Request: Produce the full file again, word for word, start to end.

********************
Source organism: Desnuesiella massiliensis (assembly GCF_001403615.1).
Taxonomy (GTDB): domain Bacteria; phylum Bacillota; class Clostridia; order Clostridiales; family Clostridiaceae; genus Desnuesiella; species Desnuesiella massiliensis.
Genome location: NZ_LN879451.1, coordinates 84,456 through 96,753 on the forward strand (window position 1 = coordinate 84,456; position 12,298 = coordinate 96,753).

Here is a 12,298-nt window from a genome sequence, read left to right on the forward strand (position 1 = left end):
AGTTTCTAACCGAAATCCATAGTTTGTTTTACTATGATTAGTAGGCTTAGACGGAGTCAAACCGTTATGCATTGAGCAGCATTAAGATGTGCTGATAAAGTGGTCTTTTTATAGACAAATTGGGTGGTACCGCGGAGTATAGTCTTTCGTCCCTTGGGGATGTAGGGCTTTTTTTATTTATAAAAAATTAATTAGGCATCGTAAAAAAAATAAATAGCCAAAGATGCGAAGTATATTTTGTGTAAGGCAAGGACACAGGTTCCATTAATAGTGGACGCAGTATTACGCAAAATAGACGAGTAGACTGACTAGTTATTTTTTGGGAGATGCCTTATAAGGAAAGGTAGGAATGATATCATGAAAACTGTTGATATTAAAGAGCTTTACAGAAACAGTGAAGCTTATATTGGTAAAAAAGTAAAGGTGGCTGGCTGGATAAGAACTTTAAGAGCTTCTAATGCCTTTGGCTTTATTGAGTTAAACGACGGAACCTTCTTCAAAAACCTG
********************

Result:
Source organism: Desnuesiella massiliensis (assembly GCF_001403615.1).
Taxonomy (GTDB): domain Bacteria; phylum Bacillota; class Clostridia; order Clostridiales; family Clostridiaceae; genus Desnuesiella; species Desnuesiella massiliensis.
Genome location: NZ_LN879451.1, coordinates 84,456 through 96,753 on the forward strand (window position 1 = coordinate 84,456; position 12,298 = coordinate 96,753).

Here is a 12,298-nt window from a genome sequence, read left to right on the forward strand (position 1 = left end):
AGTTTCTAACCGAAATCCATAGTTTGTTTTACTATGATTAGTAGGCTTAGACGGAGTCAAACCGTTATGCATTGAGCAGCATTAAGATGTGCTGATAAAGTGGTCTTTTTATAGACAAATTGGGTGGTACCGCGGAGTATAGTCTTTCGTCCCTTGGGGATGTAGGGCTTTTTTTATTTATAAAAAATTAATTAGGCATCGTAAAAAAAATAAATAGCCAAAGATGCGAAGTATATTTTGTGTAAGGCAAGGACACAGGTTCCATTAATAGTGGACGCAGTATTACGCAAAATAGACGAGTAGACTGACTAGTTATTTTTTGGGAGATGCCTTATAAGGAAAGGTAGGAATGATATCATGAAAACTGTTGATATTAAAGAGCTTTACAGAAACAGTGAAGCTTATATTGGTAAAAAAGTAAAGGTGGCTGGCTGGATAAGAACTTTAAGAGCTTCTAATGCCTTTGGCTTTATTGAGTTAAACGACGGAACCTTCTTCAAAAACCTG